I have been learning about tabby!
Tabby is a type of concrete which was widely used in the pre-Civil war American Southeast. The ingredients are sand, water, shells and lime (calcium oxide), with the lime produced by crushing and burning more shells (which are calcium carbonate). The resulting concrete-like structures are phenomenally durable, especially compared to wood in the subtropical climate. It is in the ruined and unmaintained buildings (as depicted) you can appreciate the shell concrete. The nonruined ones are painted and in use and look like any other building if perhaps more solid than more recent brick or woodframe buildings.
Here is a quote from Thomas Spaulding, a Georgia plantation owner and great advocate of tabby buildings.
The Original Progressive Farmer: The Agricultural
Legacy of Thomas Spalding of Sapelo
Spalding’s affinity for tabby arose from this perceived permanence.
Growing up in Frederica, Spalding observed the ruins of the fort and
town and noted that he had “seen time destroy everything but them.”...
If properly cared for, Spalding believed, buildings like his South End
House could last many lifetimes, enduring the forces of man and
nature. Indeed, many tabby structures remain standing—and in some
cases are still being utilized––two centuries and many violent storms
In 1830, Spalding wrote an article for the Southern
Agriculturist, entitled “On the mode of Constructing Tabby Buildings
and the propriety of improving our plantations in a permanent manner.”
Spalding began his article by arguing that “no man who cultivates his
own land, should erect upon it wooden or temporary buildings.”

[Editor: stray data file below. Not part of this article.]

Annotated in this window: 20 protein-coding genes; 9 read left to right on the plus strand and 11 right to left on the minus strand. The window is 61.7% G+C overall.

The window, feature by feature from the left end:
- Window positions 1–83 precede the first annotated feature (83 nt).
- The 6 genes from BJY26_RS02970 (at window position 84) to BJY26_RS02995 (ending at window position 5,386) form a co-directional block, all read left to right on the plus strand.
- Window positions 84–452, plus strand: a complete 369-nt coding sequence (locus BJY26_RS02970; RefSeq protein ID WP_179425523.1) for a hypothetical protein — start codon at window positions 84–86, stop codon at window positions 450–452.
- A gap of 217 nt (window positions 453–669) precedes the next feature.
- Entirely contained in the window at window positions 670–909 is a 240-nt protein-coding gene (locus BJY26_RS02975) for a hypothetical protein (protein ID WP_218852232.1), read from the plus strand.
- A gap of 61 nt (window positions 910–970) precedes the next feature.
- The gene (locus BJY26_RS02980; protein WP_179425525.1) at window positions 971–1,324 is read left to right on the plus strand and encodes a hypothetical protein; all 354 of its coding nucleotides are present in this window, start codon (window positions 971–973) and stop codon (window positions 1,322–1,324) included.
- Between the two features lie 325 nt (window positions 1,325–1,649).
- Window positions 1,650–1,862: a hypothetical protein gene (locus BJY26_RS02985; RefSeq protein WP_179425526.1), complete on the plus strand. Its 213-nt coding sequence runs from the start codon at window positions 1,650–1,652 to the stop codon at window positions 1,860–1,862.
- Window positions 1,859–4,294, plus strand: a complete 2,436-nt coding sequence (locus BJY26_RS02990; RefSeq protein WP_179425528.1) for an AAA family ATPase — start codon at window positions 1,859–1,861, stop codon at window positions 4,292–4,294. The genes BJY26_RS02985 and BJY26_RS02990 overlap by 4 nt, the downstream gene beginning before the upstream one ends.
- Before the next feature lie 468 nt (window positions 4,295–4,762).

Plantation buildings, whether homes or buildings for agricultural
purposes, should be built to withstand the tests of time. Temporary
structures required constant maintenance and improvement, and suffered
inevitable decay. Durable, permanent buildings were therefore more
economically beneficial, as they saved planters much time and energy
long term. Tabby, according to Spalding, was the most economical
material that could withstand the tests of time. Furthermore, tabby
was convenient and affordable when the proper materials were
Tabby as far as I can tell was used where there were large deposits of oyster and other shells - usually taken from "shell middens" centuries of shell accumulation in native shell middens.
But could there be giant shell middens in non-coastal areas? Could a rainforest have shell middens suitable for turning into tabby concrete?
Depicted: a colossal freshwater mussel midden from Indiana. Anyplace there are people and water that harbors shellfish, people will harvest and eat the shellfish and throw the shells in a heap, where over the years they pile up into huge troves.
It is not great stretch to propose that shell middens could exist in the rainforest (though if they do I don't know about them. Links welcome!) Along with wood to burn the shells into lime, you now have 3 of the 4 needed ingredients. The trickiest component might be sand. Fortunately sand tends to collect itself and your people will know where to find it. It is easier to haul sand a distance than it is cut stone!